Adobe Certified Expert - InDesign CS2
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Episode 23: Practicing Safe Output (VIDEO)

In response to a subscriber who was concerned about using Transparency without causing output problems, this episode provides guidelines for best practices in documents that contain transparent objects. From layers to flattening to exporting, I lay out my four simple rules for avoiding the pitfalls of outputting transparency.

Watch the episode here (11:57 | 31.7MB), or you can subscribe via iTunes.

This episode is also available in an iPod-compatible version.


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9 Responses to “Episode 23: Practicing Safe Output (VIDEO)”

  1. Within hours of posting Episode 23, I started catching up on other things — including the latest episode of David Blatner and Anne-Marie Concepcion’s InDesign Secrets podcast.

    To my embarrassment, I discovered that for the first time since both podcasts started in November, we actually had overlapping topics. Oops!
    But the more I listened, the less horrified I felt. My latest episode discusses “safe” practices for output, covering the basic principles that will be your bullet-proof method for avoiding unexpected transparency-related problems on the printed page. David and Anne-Marie took that conversation to the next level, talking about newer, more sophisticated output devices and methods, spot color issues, and the Output Preview and Separations Preview features.

    So the credit goes to them for getting there first. If my latest video episode raises a lot of questions about these other features, definitely give Episode 22 of InDesign Secrets a listen for more great information on this topic.

  2. Very clear, concise presentation. However, spot colors and blend modes are not mentioned — any safe practices for spot colors that we should know about?

  3. This video is very clear and concise thanks but I am still having problems with text and transparency. I have a text box placed over a colored box that has an opacity effect of 52%, I have another transparent effect under the first black box and that shape has a multiply effect used on it. I have placed the text box on its own layer which is above all of the transparent boxes beneath but I am still having dramas with the text, part of the text is the correct color (white) and the other is getting effected by the bottom multiply layer which is orange and that is turning the type this color. What am I missing? I think I have tried everything but obviously I am missing a crucial step. I would love some advice. Thanks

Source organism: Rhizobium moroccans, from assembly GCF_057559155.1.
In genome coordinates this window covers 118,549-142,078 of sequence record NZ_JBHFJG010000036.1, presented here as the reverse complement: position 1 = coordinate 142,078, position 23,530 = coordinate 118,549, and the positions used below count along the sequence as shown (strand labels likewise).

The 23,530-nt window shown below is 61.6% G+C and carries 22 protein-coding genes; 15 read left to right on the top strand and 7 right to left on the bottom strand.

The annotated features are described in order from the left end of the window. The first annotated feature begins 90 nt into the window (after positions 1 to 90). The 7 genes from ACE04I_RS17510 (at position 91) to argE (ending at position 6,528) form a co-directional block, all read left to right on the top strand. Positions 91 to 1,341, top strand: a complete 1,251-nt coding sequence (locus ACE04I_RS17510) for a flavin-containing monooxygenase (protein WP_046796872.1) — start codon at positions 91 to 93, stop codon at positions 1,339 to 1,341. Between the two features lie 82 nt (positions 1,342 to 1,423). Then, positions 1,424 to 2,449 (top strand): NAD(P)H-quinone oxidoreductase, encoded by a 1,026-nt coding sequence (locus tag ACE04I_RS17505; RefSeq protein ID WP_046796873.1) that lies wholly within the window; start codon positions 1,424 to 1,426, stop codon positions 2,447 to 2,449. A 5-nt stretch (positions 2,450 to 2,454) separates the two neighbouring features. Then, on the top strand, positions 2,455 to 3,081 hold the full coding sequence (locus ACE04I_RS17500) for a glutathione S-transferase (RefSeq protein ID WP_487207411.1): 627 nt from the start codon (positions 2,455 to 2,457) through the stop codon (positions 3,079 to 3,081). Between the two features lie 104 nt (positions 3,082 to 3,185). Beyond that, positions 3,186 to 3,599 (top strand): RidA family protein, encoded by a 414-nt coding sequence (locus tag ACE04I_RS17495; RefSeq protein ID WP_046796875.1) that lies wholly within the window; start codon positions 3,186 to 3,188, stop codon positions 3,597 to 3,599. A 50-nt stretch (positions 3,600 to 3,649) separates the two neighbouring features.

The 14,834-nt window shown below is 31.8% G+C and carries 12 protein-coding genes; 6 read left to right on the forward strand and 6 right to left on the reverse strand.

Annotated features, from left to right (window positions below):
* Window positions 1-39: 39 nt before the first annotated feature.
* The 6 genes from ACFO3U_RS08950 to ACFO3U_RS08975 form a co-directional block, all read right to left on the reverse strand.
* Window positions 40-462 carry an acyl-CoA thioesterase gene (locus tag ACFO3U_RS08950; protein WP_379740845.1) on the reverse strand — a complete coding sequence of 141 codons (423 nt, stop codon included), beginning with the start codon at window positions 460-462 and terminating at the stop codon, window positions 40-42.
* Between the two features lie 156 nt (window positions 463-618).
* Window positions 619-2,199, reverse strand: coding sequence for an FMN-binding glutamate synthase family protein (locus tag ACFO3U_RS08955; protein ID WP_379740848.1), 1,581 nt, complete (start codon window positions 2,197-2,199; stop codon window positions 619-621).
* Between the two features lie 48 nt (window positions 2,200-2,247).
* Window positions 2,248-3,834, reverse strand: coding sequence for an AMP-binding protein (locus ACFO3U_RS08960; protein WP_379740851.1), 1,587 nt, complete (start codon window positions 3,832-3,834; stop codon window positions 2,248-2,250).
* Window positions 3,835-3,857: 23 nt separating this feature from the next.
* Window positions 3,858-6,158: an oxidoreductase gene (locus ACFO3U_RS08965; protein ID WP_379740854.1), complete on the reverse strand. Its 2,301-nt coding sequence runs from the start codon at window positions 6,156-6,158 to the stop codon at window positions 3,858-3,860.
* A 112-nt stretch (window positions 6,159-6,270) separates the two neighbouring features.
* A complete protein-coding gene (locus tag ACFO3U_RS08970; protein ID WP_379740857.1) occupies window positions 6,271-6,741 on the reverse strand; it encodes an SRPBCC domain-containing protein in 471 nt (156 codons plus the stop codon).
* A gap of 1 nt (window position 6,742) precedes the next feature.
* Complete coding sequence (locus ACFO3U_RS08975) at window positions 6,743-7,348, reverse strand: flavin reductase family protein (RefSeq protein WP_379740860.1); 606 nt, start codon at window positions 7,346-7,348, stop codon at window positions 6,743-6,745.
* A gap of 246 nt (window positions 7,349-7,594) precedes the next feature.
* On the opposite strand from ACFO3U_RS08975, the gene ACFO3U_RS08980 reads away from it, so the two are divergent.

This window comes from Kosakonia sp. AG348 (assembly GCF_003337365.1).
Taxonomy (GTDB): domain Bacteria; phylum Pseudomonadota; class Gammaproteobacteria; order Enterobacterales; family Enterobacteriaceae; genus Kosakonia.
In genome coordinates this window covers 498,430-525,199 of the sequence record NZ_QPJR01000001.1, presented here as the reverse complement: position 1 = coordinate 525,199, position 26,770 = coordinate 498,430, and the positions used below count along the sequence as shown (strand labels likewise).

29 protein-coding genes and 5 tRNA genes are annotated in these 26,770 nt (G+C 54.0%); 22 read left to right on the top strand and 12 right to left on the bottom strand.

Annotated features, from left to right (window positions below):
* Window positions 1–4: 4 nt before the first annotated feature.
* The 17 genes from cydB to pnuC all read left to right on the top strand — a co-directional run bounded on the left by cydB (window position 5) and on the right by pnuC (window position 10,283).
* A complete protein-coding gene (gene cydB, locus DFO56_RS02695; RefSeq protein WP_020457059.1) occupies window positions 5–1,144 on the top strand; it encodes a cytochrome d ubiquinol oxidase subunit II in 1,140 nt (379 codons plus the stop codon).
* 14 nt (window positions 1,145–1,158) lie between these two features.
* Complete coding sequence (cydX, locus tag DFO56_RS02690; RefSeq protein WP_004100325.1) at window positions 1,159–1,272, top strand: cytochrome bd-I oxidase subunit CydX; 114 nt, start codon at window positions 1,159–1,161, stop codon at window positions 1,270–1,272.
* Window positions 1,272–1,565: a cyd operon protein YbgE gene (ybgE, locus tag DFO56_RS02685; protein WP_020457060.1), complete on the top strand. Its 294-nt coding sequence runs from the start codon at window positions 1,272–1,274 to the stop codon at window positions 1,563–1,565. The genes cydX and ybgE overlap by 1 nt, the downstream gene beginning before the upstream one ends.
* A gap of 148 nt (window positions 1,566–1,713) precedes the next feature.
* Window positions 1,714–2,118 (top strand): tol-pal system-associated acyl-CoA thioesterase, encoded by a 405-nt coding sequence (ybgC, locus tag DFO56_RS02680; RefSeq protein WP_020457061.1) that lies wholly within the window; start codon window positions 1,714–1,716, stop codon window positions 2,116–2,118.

4. Natasha — based on the wording of the above description, it’s nearly impossible for me to figure out how all of this is put together on your page. Feel free to e-mail the file to me and I’ll take a look for you.

  5. Yes you are so true, correcting a problem through my words is a tough one, sorry about that. Where would I find your email address? As I know I cannot upload anything to this page. Thanks Michael.

  6. Natasha…check out the closing few seconds of any podcast episode. I keep the e-mail off the site to avoid spam.

  7. Great Podcast Michael. Even though it was an older video I’m sure most of it still applies to CS3. I’ve recently had to output several jobs that were similar in design and noticed that pages with transparency always printed slightly darker than pages without transparency. I noticed this error on digital copier equipment as well as wide-format equipment (both with ps3 rips) but they still don’t play nice with the transparency.

    I’m going to start advising my clients of this video and send them links to your website. I think the way that you explain the issues are much clearer that reading a “white paper” released by Adobe which seems more confusing than helpful.

    Great work, I’ll be subscribing to your podcasts and look forward to information on Acrobat 9 and CS4.

  8. Jennifer B says:

    In your example, does the statue image use a text wrap? If so, how did you maintain the wrap with the text placed on a layer above the graphic and its wrap?

  9. Jennifer –

    That statue image uses a Text Wrap with the “Detect Edges” option turned on. InDesign, by default, allows Text Wrap regardless of layering order. To specifically turn that off (which is how QuarkXPress historically handled wraps), you’d have to do so from Preferences > Composition and choose Text Wrap Only Affects Text Beneath. I don’t recommend this. The default is much better. You can find out a lot more about text wrap behavior in Episode 44.